- Our Wealth and Our Walk
- Saints in Christ
- A Triune Praise
- The Work of the Trinity
- Salvation in Three Tenses
- Our Glorious Inheritance
- The Power of God in Us
- The Rich Mercy of God
- God’s Gracious Gifts
- Barriers Broken Down
- The Mystery of the Church
- The Clarity of the New Covenant
- Paul’s Two Prayers
- Understanding Faith and Works
- Unity in the Christian Faith
- Jesus’ Gifts to the Church
- Biblical Leadership and Community
- Individual and Collective Wisdom
- New Life in Christ
- An Inside-Out Life
- Conforming to Christ
- Called to be Saints
- Walking in the Light
- Living by the Spirit
- Honoring God in Our Marriages
- Familial and Work Relationships
- Resisting the Devil
The way we treat others stems from our relationship with God. Because of our new identity in Christ, we are to love those around us and treat us with respect.
The more we grasp our identity in Christ, the more we will be able to serve others, even when there is not reciprocity. Broken relationships will still be painful, but we can recognize that our relationships do not define us. God intends for our lives to point beyond ourselves as a sign of the age to come. Something about us ought to be different than the way of the world—a quality of others-centeredness should mark our lives.
Ephesians 6 continues examining how the new heart we have been given in Christ ought to affect our various relationships. First, Paul looks at children and parents, urging children to obey their parents because it is right to do so (Ephesians 6:1).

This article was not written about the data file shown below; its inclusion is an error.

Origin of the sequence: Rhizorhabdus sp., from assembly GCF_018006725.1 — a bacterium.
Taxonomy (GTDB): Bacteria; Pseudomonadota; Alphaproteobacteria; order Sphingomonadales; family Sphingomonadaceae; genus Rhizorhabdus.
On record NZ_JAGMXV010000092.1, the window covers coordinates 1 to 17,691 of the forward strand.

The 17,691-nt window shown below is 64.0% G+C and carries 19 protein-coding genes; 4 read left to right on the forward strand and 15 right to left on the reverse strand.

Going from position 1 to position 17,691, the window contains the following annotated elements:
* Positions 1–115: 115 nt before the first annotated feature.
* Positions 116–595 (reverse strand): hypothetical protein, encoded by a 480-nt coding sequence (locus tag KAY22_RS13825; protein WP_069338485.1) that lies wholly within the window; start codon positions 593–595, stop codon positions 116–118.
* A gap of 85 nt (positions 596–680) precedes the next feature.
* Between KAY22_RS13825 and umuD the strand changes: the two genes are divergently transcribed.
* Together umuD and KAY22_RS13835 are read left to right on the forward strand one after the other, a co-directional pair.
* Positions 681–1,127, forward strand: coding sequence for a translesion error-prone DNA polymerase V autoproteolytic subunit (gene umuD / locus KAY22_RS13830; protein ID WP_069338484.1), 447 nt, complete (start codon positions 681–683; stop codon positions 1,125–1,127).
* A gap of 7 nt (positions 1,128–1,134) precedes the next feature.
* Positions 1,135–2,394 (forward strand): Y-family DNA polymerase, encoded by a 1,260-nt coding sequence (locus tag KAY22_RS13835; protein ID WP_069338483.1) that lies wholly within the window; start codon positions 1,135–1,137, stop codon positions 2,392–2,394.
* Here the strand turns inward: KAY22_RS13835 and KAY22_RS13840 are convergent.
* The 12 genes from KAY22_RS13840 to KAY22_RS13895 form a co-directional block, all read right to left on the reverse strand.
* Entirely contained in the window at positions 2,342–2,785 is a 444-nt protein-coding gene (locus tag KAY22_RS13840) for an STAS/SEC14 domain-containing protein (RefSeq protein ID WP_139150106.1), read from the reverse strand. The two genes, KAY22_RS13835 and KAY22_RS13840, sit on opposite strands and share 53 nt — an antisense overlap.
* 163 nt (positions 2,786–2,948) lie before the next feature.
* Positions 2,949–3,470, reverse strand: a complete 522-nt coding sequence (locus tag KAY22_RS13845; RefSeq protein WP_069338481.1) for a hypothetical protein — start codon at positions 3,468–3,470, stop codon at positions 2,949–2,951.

Likewise, parents should not exasperate their children, making sure that their own lives look like Christ. One way to do this is by making sure your word can be trusted, letting your “yes” be “yes” and your “no” be “no.” In addition, parents should discipline and instruct their children, but they should do so out of love. Another way of honoring Christ in relationships with children is by admitting your errors—this can be difficult to do, but it will model for your children what they ought to do as well.
We must approach all of our relationships with forgiveness and grace, aiming for fellowship but ultimately looking to honor and glorify Christ in the ways in which we treat one another.
Paul moves on from familial relationships to work relationships. In this case, he is referring to slaves and masters, although we can apply these principles to employees and employers.
God calls us to obey those in authority over us and work well, ultimately honoring Him. Doing your work faithfully is not a matter of trying to please people, but of pleasing Christ. Even though it will benefit your employer, your service is to the Lord, and it will bring Him glory.
As we work, we need to make sure we are not conflating the means and the source of our provision. Our employers are a means of provision; they pay our salaries and give us jobs. However, God is the source of our provision. He is ultimately the One who provides for us, and He uses the means of employers. Recognizing His provision will enable us to work for His glory.
Watch other videos from Ken’s Monday night study.